Whirlpools are an everyday experience in a bath tub: When the water is drained a circular vortex is formed. Typically, such whirls are rather stable. Similar...

Im Focus: Breaking the bond: To take part or not?

Physicists working with Roland Wester at the University of Innsbruck have investigated if and how chemical reactions can be influenced by targeted vibrational excitation of the reactants. They were able to demonstrate that excitation with a laser beam does not affect the efficiency of a chemical exchange reaction and that the excited molecular group acts only as a spectator in the reaction.

A frequently used reaction in organic chemistry is nucleophilic substitution. It plays, for example, an important role in in the synthesis of new chemical...

Im Focus: New 2D Spectroscopy Methods

Optical spectroscopy allows investigating the energy structure and dynamic properties of complex quantum systems. Researchers from the University of Würzburg present two new approaches of coherent two-dimensional spectroscopy.

"Put an excitation into the system and observe how it evolves." According to physicist Professor Tobias Brixner, this is the credo of optical spectroscopy....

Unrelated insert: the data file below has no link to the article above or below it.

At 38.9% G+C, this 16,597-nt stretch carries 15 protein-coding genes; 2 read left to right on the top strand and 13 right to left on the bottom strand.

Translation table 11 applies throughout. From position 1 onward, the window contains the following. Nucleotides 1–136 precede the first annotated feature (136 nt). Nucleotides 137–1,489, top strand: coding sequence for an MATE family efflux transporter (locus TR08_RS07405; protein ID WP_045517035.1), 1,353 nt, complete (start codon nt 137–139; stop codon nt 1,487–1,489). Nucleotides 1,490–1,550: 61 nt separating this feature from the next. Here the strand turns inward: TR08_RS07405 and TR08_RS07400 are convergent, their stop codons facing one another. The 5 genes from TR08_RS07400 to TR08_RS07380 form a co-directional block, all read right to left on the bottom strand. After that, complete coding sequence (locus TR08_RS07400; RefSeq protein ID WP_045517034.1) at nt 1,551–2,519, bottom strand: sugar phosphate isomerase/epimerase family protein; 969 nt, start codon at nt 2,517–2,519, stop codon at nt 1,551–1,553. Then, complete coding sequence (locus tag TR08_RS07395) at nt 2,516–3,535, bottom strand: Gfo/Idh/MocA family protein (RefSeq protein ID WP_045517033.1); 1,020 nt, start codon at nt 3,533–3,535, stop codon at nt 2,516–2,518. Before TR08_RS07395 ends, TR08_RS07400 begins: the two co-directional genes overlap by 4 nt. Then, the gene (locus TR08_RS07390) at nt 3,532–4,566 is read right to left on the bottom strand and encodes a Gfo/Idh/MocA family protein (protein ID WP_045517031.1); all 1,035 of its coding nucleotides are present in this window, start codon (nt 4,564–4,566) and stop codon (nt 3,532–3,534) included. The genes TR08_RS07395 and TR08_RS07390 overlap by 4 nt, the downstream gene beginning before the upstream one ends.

All Focus news of the innovation-report >>>

Anzeige

Anzeige

VideoLinks
Industry & Economy
Event News

Leading experts in Diabetes, Metabolism and Biomedical Engineering discuss Precision Medicine

13.07.2018 | Event News

Conference on Laser Polishing – LaP: Fine Tuning for Surfaces

12.07.2018 | Event News

11th European Wood-based Panel Symposium 2018: Meeting point for the wood-based materials industry

03.07.2018 | Event News

 
Latest News

Princeton-UPenn research team finds physics treasure hidden in a wallpaper pattern

20.07.2018 | Materials Sciences

Computer model predicts how fracturing metallic glass releases energy at the atomic level

20.07.2018 | Physics and Astronomy

Relax, just break it

20.07.2018 | Materials Sciences

VideoLinks
Science & Research
Overview of more VideoLinks >>>